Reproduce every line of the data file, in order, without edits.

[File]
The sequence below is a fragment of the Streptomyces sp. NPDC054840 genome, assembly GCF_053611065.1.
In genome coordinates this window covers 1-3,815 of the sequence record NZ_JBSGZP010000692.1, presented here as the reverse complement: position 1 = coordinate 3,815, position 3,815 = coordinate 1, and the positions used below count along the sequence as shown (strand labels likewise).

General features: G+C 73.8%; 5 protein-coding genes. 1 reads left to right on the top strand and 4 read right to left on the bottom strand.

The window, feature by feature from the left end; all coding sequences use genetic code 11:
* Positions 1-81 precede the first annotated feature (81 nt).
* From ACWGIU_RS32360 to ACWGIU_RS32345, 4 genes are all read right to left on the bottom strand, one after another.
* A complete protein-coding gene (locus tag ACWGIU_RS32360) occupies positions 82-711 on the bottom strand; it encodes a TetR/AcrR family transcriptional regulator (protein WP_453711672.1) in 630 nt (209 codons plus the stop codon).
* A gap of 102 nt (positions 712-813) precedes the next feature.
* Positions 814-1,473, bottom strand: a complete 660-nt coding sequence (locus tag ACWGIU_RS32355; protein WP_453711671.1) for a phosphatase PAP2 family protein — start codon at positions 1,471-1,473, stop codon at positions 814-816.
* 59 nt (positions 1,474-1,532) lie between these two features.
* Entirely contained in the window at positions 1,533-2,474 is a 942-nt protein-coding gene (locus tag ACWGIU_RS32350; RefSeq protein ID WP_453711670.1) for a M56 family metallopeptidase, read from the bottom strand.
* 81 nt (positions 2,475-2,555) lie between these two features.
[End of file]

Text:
The sequence below is a fragment of the Streptomyces sp. NPDC054840 genome, assembly GCF_053611065.1.
In genome coordinates this window covers 1-3,815 of the sequence record NZ_JBSGZP010000692.1, presented here as the reverse complement: position 1 = coordinate 3,815, position 3,815 = coordinate 1, and the positions used below count along the sequence as shown (strand labels likewise).

General features: G+C 73.8%; 5 protein-coding genes. 1 reads left to right on the top strand and 4 read right to left on the bottom strand.

The window, feature by feature from the left end; all coding sequences use genetic code 11:
* Positions 1-81 precede the first annotated feature (81 nt).
* From ACWGIU_RS32360 to ACWGIU_RS32345, 4 genes are all read right to left on the bottom strand, one after another.
* A complete protein-coding gene (locus tag ACWGIU_RS32360) occupies positions 82-711 on the bottom strand; it encodes a TetR/AcrR family transcriptional regulator (protein WP_453711672.1) in 630 nt (209 codons plus the stop codon).
* A gap of 102 nt (positions 712-813) precedes the next feature.
* Positions 814-1,473, bottom strand: a complete 660-nt coding sequence (locus tag ACWGIU_RS32355; protein WP_453711671.1) for a phosphatase PAP2 family protein — start codon at positions 1,471-1,473, stop codon at positions 814-816.
* 59 nt (positions 1,474-1,532) lie between these two features.
* Entirely contained in the window at positions 1,533-2,474 is a 942-nt protein-coding gene (locus tag ACWGIU_RS32350; RefSeq protein ID WP_453711670.1) for a M56 family metallopeptidase, read from the bottom strand.
* 81 nt (positions 2,475-2,555) lie between these two features.